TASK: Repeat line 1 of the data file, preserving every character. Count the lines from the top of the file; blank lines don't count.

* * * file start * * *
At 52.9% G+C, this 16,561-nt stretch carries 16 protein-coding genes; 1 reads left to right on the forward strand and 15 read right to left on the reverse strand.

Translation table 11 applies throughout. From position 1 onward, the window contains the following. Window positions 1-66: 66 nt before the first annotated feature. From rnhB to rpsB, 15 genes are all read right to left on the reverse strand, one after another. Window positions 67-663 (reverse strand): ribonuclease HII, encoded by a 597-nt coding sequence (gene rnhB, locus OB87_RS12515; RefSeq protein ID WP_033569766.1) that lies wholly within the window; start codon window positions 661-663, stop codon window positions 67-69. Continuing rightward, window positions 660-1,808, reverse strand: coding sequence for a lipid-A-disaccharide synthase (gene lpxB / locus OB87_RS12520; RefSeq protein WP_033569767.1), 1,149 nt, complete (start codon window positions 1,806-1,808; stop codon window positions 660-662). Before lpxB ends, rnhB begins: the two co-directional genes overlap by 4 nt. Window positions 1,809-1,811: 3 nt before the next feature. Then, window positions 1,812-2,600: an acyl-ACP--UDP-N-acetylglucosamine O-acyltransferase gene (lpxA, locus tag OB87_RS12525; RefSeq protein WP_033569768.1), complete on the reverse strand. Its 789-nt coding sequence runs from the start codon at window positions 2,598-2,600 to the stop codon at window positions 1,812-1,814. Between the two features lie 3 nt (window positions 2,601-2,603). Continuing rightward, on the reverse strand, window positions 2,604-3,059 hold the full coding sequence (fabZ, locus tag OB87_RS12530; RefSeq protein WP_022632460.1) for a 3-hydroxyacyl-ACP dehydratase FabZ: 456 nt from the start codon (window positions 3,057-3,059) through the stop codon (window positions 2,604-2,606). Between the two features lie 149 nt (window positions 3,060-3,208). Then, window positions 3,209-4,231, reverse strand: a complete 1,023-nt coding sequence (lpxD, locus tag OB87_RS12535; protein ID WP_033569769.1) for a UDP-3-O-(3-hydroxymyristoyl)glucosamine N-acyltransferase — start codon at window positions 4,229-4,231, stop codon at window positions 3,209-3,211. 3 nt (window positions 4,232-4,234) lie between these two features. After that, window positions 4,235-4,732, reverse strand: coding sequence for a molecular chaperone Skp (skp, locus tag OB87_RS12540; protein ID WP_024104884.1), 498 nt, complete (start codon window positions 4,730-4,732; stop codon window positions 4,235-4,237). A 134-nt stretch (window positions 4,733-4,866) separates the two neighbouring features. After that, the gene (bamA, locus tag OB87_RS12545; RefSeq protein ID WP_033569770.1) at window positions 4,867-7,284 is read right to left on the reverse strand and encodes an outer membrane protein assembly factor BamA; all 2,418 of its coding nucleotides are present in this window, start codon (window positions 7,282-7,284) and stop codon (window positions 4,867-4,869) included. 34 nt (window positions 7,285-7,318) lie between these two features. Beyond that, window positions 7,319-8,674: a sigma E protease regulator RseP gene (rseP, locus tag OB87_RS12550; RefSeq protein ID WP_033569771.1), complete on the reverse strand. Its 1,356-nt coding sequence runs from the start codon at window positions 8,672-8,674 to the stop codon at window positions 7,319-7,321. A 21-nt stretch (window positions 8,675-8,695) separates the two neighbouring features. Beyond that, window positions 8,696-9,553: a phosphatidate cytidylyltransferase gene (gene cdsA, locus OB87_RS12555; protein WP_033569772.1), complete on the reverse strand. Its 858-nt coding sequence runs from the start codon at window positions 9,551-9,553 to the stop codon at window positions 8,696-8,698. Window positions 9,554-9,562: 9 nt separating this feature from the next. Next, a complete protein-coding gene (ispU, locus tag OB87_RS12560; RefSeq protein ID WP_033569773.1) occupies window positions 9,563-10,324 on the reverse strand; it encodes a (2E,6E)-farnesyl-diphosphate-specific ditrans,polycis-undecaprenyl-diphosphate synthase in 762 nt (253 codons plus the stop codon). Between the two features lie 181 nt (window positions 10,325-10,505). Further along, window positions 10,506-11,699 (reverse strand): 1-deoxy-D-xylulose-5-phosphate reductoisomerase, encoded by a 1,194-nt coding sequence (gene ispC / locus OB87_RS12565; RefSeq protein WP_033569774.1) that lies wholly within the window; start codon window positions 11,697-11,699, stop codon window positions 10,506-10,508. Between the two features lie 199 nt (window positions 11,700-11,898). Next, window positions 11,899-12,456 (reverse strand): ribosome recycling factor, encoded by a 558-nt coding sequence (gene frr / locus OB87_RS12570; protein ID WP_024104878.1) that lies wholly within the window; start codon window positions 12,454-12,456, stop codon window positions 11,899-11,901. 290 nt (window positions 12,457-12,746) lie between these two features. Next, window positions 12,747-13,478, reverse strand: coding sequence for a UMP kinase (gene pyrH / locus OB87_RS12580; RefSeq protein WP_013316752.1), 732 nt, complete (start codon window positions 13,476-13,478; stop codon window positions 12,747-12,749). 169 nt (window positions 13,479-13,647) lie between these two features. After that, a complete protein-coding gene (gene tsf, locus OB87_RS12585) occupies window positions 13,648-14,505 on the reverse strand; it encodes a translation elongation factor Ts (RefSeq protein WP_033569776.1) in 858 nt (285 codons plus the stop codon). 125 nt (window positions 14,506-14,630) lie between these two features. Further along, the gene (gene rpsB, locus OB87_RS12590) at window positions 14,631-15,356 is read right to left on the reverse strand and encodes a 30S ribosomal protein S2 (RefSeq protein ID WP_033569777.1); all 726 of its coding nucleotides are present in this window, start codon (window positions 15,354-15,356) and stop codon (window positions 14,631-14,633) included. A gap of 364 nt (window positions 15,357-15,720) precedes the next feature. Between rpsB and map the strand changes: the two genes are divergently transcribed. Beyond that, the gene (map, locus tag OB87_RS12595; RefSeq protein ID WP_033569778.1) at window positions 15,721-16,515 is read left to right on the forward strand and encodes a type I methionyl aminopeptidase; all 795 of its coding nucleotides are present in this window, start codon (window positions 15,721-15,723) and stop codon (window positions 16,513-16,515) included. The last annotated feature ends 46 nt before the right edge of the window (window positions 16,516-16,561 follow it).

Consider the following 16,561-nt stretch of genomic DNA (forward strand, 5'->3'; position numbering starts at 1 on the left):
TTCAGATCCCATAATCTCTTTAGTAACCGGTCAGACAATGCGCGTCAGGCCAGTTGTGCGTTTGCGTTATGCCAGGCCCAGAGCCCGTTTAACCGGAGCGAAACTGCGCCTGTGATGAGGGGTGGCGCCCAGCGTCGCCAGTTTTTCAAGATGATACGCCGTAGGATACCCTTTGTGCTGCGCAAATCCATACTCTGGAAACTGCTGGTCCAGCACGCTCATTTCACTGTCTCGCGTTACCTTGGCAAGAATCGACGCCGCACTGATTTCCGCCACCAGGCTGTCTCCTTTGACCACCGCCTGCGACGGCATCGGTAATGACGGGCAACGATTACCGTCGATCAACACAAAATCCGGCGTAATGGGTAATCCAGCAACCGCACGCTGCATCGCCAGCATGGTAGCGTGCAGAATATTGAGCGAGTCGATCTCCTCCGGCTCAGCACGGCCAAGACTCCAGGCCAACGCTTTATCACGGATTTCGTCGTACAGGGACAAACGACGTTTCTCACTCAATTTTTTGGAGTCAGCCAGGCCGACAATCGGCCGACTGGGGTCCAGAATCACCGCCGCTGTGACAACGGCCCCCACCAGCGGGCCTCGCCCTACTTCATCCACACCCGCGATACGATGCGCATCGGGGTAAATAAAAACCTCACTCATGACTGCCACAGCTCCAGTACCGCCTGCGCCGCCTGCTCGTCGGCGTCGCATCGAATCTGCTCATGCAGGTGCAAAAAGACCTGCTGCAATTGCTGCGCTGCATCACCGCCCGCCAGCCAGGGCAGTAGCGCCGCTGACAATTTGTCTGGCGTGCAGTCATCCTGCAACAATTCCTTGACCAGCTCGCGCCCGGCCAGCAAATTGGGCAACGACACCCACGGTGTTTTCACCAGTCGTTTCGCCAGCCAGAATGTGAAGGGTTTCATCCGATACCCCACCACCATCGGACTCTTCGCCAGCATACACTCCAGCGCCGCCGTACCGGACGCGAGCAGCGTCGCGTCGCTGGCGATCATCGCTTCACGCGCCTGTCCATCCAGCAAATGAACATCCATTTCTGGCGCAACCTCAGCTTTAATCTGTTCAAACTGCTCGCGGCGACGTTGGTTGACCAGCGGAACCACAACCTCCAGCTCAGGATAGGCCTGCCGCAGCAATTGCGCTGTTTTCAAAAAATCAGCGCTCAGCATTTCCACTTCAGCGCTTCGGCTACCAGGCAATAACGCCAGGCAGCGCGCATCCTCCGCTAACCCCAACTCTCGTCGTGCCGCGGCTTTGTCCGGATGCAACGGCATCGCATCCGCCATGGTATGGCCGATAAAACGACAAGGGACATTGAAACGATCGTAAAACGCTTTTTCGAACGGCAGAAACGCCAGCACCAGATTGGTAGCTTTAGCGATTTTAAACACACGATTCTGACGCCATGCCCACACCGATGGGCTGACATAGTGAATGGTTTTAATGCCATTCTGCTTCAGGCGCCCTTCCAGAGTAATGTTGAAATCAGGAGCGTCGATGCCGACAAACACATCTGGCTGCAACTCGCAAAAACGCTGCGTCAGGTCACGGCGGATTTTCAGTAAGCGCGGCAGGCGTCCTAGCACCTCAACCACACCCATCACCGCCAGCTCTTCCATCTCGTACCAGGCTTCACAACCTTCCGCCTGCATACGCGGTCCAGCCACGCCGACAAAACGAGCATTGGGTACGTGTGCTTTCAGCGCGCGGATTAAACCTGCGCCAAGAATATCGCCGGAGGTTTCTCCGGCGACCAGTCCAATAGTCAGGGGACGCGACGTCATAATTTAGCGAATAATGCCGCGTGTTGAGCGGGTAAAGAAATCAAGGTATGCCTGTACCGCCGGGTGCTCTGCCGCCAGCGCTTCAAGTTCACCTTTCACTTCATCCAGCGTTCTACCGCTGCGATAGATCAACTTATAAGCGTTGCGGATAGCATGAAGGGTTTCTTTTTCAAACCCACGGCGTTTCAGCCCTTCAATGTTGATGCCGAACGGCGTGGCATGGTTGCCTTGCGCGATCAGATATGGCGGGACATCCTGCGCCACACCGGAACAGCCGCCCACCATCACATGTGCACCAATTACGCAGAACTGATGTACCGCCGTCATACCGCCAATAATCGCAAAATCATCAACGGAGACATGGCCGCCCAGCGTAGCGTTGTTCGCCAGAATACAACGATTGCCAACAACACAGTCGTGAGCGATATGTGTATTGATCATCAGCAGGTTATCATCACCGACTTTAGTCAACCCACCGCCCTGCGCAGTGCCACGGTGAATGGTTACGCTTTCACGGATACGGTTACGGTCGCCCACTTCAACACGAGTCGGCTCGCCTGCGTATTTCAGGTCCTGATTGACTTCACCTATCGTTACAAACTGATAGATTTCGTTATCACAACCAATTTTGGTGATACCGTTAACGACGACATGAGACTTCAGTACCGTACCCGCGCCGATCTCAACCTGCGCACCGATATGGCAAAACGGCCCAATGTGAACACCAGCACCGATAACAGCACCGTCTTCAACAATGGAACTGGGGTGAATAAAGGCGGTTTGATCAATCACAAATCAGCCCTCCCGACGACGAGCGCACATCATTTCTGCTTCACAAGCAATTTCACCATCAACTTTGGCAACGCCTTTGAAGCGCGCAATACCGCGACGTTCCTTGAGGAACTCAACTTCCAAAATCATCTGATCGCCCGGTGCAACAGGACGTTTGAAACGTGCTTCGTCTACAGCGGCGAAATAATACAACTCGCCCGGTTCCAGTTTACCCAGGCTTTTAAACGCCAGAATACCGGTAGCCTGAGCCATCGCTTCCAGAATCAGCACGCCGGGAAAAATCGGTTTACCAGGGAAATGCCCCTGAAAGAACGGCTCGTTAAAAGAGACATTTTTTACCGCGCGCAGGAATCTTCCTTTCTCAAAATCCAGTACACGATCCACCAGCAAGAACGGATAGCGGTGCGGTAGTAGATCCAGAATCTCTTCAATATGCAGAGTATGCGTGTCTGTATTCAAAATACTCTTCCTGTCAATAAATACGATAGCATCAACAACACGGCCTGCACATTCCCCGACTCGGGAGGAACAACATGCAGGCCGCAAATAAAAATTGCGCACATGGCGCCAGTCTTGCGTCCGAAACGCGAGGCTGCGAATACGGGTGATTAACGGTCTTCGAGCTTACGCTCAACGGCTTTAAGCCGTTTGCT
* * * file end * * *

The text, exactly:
At 52.9% G+C, this 16,561-nt stretch carries 16 protein-coding genes; 1 reads left to right on the forward strand and 15 read right to left on the reverse strand.